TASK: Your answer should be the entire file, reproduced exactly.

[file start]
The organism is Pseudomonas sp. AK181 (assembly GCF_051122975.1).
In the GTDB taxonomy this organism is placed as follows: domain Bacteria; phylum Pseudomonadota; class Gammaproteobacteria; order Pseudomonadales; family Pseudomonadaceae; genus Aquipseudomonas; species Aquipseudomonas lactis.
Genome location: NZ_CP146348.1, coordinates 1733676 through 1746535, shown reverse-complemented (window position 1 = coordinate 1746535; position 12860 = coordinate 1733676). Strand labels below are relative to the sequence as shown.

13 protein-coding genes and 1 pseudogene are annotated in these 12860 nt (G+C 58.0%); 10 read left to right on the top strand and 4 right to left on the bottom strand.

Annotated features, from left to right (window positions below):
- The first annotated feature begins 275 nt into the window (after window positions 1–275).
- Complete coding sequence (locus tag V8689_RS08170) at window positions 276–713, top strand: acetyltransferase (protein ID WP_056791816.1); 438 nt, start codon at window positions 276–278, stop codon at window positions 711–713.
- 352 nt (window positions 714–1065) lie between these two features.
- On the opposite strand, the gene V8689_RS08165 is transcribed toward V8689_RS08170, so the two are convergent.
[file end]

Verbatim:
The organism is Pseudomonas sp. AK181 (assembly GCF_051122975.1).
In the GTDB taxonomy this organism is placed as follows: domain Bacteria; phylum Pseudomonadota; class Gammaproteobacteria; order Pseudomonadales; family Pseudomonadaceae; genus Aquipseudomonas; species Aquipseudomonas lactis.
Genome location: NZ_CP146348.1, coordinates 1733676 through 1746535, shown reverse-complemented (window position 1 = coordinate 1746535; position 12860 = coordinate 1733676). Strand labels below are relative to the sequence as shown.

13 protein-coding genes and 1 pseudogene are annotated in these 12860 nt (G+C 58.0%); 10 read left to right on the top strand and 4 right to left on the bottom strand.

Annotated features, from left to right (window positions below):
- The first annotated feature begins 275 nt into the window (after window positions 1–275).
- Complete coding sequence (locus tag V8689_RS08170) at window positions 276–713, top strand: acetyltransferase (protein ID WP_056791816.1); 438 nt, start codon at window positions 276–278, stop codon at window positions 711–713.
- 352 nt (window positions 714–1065) lie between these two features.
- On the opposite strand, the gene V8689_RS08165 is transcribed toward V8689_RS08170, so the two are convergent.